First, the Chief of Staff would be appointed directly by the president. Direct government control has also be strengthened by levelling the number of cabinet ministers and four-star generals in the YAS.

The chain of command at the top has also be changed. The Chief of Staff and the General Staff are attached to the Presidency instead of the Prime Minister's office. The commanders of the Land-, Air- and Sea-forces, on the other hand, are subjected to the Ministry of National Defense.

Moreover, the president and the prime minister will be able to give orders directly to these commanders without going through the Chief of Staff.

In addition, the military education system has undergone major changes. Military high schools have been closed, and within two years the existing military academies will be fused into a new National University for Defense under the Ministry of National Defense.

Other measures seemed more radical and potentially disruptive for the Turkish Armed Forces. Political appointments go against a long and honoured tradition of meritocracy in the military, and the direct appointment of the Chief of Staff by the president is likely to stir up controversy in the officers' corps.

The same goes for an increased presence of cabinet ministers in the Supreme Military Council.

"It is obvious that the Turkish army is becoming deeply politicized and its recruitment criteria is becoming entrenched within religious practices," said a high ranking military source quoted on Wednesday by the Turkish Daily News newspaper, criticizing that the army while being under civilian scrutiny would become more politicized.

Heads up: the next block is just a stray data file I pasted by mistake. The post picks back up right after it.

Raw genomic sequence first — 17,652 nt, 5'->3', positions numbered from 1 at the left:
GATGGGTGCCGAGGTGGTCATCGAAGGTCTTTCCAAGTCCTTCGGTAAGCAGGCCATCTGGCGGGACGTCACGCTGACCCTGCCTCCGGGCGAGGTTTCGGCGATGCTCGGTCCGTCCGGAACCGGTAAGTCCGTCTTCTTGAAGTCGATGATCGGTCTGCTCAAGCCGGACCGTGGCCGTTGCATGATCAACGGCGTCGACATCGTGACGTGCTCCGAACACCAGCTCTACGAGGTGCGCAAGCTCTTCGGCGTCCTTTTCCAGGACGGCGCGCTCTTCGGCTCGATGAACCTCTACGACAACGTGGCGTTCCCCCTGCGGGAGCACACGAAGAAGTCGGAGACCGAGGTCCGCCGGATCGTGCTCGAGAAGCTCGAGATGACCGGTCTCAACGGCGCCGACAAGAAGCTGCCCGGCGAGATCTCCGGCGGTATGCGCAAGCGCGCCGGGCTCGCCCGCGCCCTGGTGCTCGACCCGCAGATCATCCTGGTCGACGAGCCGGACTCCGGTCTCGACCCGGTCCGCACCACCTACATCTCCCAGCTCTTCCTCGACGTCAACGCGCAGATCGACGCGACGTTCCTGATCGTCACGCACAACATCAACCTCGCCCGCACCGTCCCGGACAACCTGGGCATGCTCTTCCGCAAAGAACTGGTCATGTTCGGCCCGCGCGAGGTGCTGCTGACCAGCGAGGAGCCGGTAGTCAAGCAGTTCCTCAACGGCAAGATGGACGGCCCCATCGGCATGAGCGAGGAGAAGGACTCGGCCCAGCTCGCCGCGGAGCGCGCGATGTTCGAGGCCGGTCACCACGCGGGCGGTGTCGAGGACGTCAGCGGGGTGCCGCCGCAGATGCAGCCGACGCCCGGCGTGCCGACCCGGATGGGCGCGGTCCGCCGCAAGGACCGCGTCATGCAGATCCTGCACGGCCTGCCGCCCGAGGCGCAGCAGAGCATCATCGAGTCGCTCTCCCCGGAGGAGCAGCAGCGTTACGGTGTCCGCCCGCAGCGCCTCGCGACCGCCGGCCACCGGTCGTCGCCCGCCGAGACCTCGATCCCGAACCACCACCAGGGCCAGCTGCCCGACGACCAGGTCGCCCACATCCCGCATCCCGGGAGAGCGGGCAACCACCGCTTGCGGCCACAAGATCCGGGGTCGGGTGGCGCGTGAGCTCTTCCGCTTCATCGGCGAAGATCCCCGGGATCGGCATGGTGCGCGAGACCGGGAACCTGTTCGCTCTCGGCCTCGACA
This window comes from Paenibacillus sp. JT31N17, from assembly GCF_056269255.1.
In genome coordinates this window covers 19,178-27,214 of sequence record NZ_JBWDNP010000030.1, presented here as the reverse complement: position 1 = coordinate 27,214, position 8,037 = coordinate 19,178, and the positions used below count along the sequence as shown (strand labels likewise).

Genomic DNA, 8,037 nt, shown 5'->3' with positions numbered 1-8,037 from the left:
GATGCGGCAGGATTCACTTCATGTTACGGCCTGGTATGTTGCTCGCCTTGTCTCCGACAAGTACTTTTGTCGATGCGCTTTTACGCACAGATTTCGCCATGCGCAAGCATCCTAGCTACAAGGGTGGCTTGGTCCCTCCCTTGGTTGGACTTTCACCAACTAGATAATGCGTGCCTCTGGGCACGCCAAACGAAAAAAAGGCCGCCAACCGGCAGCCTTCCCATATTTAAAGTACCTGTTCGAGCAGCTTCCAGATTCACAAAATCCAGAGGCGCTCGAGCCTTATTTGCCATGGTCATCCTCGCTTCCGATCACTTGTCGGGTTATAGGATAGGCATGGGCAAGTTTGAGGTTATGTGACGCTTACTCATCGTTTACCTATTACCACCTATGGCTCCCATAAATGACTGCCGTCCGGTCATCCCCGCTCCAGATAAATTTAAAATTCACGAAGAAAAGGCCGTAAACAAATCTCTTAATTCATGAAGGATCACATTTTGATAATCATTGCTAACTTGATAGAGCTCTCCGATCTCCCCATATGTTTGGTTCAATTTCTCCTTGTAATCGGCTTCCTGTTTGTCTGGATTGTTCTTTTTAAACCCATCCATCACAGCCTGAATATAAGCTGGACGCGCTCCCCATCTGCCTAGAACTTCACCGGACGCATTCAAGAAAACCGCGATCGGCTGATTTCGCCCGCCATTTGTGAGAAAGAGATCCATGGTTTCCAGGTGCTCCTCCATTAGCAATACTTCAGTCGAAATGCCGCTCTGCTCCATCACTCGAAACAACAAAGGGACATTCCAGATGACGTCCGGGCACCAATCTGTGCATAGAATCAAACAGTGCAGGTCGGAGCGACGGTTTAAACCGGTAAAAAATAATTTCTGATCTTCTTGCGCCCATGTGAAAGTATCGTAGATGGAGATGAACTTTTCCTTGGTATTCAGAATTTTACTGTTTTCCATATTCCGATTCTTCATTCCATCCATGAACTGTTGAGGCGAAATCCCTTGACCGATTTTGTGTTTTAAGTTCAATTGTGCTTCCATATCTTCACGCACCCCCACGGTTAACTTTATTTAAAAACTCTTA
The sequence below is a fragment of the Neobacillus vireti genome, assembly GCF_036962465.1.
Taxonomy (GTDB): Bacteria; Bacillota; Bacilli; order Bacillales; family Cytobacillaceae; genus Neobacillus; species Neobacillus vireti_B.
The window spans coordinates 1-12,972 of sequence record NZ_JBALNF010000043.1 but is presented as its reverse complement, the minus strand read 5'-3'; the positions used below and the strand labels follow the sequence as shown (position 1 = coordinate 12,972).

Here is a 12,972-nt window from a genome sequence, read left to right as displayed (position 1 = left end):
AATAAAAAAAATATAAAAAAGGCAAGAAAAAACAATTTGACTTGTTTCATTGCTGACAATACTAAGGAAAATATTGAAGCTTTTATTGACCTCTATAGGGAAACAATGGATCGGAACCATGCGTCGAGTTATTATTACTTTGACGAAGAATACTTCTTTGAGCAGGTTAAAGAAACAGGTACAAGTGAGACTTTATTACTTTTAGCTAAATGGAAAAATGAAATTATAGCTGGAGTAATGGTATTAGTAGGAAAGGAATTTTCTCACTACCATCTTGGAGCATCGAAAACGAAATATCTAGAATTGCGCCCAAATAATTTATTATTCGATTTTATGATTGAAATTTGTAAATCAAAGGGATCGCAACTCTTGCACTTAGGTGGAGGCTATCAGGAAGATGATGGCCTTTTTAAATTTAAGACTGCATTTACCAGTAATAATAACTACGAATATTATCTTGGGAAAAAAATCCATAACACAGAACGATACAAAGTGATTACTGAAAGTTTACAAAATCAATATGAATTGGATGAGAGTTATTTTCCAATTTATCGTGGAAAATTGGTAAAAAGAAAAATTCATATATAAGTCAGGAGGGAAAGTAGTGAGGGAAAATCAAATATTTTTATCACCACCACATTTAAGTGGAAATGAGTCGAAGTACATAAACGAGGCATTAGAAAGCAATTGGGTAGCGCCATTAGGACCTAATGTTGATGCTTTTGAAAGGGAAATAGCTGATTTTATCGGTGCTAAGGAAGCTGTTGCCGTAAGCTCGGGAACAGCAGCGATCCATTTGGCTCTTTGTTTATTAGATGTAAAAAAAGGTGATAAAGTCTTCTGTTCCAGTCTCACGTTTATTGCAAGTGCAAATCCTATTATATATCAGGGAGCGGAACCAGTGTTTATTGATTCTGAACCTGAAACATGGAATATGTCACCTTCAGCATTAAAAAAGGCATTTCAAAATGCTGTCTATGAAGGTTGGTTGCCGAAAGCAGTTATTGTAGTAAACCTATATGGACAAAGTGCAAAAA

The new chain of command at the top is also a novelty in the Turkish military system, and breaks with a time-honoured practice of having one supreme military commander for all the armed forces.

Moreover, the establishment of a new national university for defense will discontinue the Turkish military academies and institutions with traditions that go back well over a century, argued some experts such as Ahmet Yavuz, a retired general who is frequently a guest on TV programs on this subject.

This expert and author of books on the evolution of the military institution argue that the current changes may not only put the armed forces in a difficult spot in combatting threats like the bloody Kurdish separatist insurgency that has resumed since 2015 in mainly Kurdish southeastern Turkey, but also politicize the army in general.

Such a development would impact negatively on the long-term efficiency and battle-preparedness of the armed forces, argued experts.

Recep Tayyip Erdogan who managed to get sweeping executive powers in a crucial constitutional referendum in April blames the U.S.-based cleric Fethullah Gulen and his many followers in Turkey to have orchestrated the botched coup of last summer, in which rogue soldiers commandeered tanks and fighter jets, bombing the Parliament and trying to kill or abduct Erdogan.

After the coup attempt, the Turkish government has imposed a state of emergency until now and launched a large-scale crackdown against Gulen's followers; however, the 76-year-old preacher strongly denies directing the coup and any responsibility in the events.

Source: NAM News Network